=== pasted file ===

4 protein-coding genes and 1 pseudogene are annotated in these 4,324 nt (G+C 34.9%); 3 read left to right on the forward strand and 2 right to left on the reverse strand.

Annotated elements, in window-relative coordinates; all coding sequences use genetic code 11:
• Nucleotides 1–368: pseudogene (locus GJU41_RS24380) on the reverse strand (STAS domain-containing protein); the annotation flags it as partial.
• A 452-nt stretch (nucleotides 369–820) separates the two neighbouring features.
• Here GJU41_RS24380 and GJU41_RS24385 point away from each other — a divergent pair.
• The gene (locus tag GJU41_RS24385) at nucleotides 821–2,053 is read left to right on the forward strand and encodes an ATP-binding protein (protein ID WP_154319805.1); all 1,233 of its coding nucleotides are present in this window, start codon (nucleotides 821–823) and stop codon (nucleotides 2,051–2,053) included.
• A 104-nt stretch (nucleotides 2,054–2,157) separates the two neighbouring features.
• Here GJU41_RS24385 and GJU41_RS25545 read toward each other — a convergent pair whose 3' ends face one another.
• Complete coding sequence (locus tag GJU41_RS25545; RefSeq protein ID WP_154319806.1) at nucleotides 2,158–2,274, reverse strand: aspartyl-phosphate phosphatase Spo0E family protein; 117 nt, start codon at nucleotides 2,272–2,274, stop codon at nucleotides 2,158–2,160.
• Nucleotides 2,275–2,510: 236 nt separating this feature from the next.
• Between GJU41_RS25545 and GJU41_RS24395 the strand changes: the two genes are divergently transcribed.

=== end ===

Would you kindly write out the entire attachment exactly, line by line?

4 protein-coding genes and 1 pseudogene are annotated in these 4,324 nt (G+C 34.9%); 3 read left to right on the forward strand and 2 right to left on the reverse strand.

Annotated elements, in window-relative coordinates; all coding sequences use genetic code 11:
• Nucleotides 1–368: pseudogene (locus GJU41_RS24380) on the reverse strand (STAS domain-containing protein); the annotation flags it as partial.
• A 452-nt stretch (nucleotides 369–820) separates the two neighbouring features.
• Here GJU41_RS24380 and GJU41_RS24385 point away from each other — a divergent pair.
• The gene (locus tag GJU41_RS24385) at nucleotides 821–2,053 is read left to right on the forward strand and encodes an ATP-binding protein (protein ID WP_154319805.1); all 1,233 of its coding nucleotides are present in this window, start codon (nucleotides 821–823) and stop codon (nucleotides 2,051–2,053) included.
• A 104-nt stretch (nucleotides 2,054–2,157) separates the two neighbouring features.
• Here GJU41_RS24385 and GJU41_RS25545 read toward each other — a convergent pair whose 3' ends face one another.
• Complete coding sequence (locus tag GJU41_RS25545; RefSeq protein ID WP_154319806.1) at nucleotides 2,158–2,274, reverse strand: aspartyl-phosphate phosphatase Spo0E family protein; 117 nt, start codon at nucleotides 2,272–2,274, stop codon at nucleotides 2,158–2,160.
• Nucleotides 2,275–2,510: 236 nt separating this feature from the next.
• Between GJU41_RS25545 and GJU41_RS24395 the strand changes: the two genes are divergently transcribed.